That was… entertaining… We moved the remaining fish to the qt, drained the main tank and spent a fair while cleaning the gravel, siphoning as much poo out as we could, cleaning the glass, etc. Generally trying to make it look good. Then, because we settled a week before we actually moved, we shifted the main tank before there was much in the house – didn’t want to ask the removalists to do that bit, and thankfully had friend Mark to help out. So it got moved. After a few days, with everything else in the house, we decided on a final position (not quite centre stage in the living room), put the gravel in and filled it up with water.
We had to move the qt as well, of course. Put some water from the tank in a bucket and then had fun catching all the fish to put them in there. The angel in particular didn’t really like that bit. Then we moved it, filled it up with water immediately and moved the fish in.
Unfortunately, the catfish and the angel did not survive the trip. The angel didn’t surprise me, although the catfish did; I was pretty sad, as you can imagine.
We moved the male mollies as soon as the main tank was up to temperature; finally we have managed to separate Miss Molly from the males! Hallelujah! They weren’t looking very happy in there… checked the ph: it was reading low 7, so chucked some pH Down in there, which seems to have settled it pretty well. Ammonia read 0 very quickly, which I guess means the filter moved very well. The tank was looking very bare… so I went to Coburg on my way home from work and bought some plants, and some liquid fertiliser. The most exciting, although smallest, plant is a little Amazon Sword; hopefully it will grow well. I also bought Lizard Tongue, which has big broad leaves, and Dragon Flame, which has leaves that are purple and green and long and thin. I’ve actually since found out that at least the Lizard Tongue is not a true aquatic, so it will be interesting to see exactly how long that lasts. I get a bit annoyed with fish places selling things like and not telling you.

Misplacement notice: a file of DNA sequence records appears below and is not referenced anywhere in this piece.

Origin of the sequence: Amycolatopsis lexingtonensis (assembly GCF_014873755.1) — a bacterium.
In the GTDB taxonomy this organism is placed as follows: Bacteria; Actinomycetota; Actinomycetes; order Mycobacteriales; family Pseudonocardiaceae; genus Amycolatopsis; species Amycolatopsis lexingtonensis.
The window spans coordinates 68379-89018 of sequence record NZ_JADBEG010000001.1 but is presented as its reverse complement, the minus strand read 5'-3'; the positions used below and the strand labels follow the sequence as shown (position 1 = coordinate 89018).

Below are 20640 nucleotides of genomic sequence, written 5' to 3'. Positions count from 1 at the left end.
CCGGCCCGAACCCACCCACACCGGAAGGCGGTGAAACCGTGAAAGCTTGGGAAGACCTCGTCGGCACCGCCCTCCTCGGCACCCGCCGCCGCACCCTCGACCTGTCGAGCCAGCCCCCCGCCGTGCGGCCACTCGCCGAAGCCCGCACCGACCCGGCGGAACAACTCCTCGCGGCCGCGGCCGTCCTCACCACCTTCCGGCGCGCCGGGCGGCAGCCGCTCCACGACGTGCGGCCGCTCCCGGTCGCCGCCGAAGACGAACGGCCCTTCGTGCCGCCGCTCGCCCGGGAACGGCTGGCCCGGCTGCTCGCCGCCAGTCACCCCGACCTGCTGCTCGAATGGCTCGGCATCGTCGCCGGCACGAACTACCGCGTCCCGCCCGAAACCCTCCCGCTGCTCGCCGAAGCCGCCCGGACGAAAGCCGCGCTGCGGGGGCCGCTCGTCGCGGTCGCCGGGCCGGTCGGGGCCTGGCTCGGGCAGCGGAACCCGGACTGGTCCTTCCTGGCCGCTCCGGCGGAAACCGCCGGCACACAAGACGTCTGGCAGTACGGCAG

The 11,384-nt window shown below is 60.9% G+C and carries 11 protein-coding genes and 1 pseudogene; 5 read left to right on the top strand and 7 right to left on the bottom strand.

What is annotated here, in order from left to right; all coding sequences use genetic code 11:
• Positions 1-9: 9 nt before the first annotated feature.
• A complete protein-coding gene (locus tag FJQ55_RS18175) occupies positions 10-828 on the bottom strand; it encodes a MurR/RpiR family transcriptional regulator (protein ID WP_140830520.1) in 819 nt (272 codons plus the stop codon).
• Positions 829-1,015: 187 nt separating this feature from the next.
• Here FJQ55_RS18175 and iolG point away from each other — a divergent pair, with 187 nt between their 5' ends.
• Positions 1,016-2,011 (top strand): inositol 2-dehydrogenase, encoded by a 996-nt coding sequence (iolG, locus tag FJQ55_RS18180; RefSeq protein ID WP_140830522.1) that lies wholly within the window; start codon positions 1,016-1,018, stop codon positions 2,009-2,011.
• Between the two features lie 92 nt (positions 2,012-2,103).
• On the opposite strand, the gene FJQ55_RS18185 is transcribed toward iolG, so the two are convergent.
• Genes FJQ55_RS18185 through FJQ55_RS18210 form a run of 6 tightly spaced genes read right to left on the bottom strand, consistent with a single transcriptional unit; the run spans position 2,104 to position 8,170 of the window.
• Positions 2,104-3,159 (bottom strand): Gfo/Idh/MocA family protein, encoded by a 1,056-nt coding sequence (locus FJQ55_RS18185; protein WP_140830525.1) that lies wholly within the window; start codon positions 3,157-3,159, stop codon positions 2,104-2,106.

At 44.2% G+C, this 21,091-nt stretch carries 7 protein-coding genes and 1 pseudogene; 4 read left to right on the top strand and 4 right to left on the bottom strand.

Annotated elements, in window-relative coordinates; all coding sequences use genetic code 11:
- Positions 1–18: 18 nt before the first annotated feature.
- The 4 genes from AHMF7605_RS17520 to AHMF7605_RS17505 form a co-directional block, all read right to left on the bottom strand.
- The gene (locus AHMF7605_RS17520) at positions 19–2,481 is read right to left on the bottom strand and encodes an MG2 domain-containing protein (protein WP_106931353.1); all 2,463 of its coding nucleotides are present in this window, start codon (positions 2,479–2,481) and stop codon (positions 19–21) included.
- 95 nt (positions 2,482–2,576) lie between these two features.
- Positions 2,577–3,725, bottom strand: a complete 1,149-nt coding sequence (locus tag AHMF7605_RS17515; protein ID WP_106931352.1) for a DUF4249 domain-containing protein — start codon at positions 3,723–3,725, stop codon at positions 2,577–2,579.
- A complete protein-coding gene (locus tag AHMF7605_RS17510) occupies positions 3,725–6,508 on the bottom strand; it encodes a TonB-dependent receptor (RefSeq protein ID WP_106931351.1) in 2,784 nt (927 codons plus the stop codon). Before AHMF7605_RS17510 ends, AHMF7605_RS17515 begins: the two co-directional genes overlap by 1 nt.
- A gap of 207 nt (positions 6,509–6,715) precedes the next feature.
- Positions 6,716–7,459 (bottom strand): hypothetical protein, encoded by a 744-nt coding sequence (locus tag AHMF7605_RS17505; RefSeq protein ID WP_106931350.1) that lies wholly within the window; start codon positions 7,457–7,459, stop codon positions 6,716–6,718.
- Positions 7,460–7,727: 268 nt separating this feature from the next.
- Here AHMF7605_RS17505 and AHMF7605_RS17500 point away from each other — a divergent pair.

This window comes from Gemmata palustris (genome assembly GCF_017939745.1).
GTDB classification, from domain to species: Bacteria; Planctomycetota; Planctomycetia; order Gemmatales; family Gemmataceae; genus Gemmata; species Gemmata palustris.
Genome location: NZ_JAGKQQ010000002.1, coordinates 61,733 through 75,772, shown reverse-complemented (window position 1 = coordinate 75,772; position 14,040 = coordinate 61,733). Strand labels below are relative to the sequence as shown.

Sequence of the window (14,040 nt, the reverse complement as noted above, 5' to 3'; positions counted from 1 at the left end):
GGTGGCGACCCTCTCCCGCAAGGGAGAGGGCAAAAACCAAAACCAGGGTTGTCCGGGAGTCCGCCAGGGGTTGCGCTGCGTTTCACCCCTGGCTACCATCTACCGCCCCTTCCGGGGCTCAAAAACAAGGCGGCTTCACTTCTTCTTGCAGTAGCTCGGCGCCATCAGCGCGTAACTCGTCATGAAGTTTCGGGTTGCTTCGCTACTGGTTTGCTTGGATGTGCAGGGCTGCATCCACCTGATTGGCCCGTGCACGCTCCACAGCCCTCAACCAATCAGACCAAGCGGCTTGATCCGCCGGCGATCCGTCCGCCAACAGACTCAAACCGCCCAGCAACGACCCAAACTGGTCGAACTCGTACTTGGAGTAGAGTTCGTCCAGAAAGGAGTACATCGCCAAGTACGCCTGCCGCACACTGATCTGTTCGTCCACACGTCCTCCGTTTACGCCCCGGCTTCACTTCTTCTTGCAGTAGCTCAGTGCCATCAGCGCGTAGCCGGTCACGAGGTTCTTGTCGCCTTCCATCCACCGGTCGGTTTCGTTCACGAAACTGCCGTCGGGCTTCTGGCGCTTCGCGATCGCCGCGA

A few days after I bought the plants, I noticed the tank was again doing the algae thing… so I gave in and bought two little bristlenose catfish, which are again terribly cute. Hope they do all right.
Currently reading a critique of SF as a genre, from the New Cultural Idiom series. It’s quite interesting; the first chapter is an attempt at a definition of SF, and a survey of others’ definitions. I’m in the chapter on the history of the genre at the moment, and looking forward to the chapters on race, gender, and technology. It reminds me again that as a female I am quite an unusual reader of SF. It also talks about a lot of SF I’ve never heard of, let alone read, which is exciting if a little daunting – there’s quite a bit here I would like to try and find. I really appreciate a book like this that takes SF – perhaps the epitome, in some minds, of popular or pulp fiction – and treats it as a serious subject, worthy of analysis, and not just in terms of what it ‘lacks’. I got sick of this during a subject at uni called Popular Fiction, which often felt like a comparison between ‘literature’, which has ‘blah’, and ‘popular fiction’, which has not. It is always salutory to remember that Shakespeare was written for mass consumption, and the theatre was looked upon as a rather vulgar form of entertainment.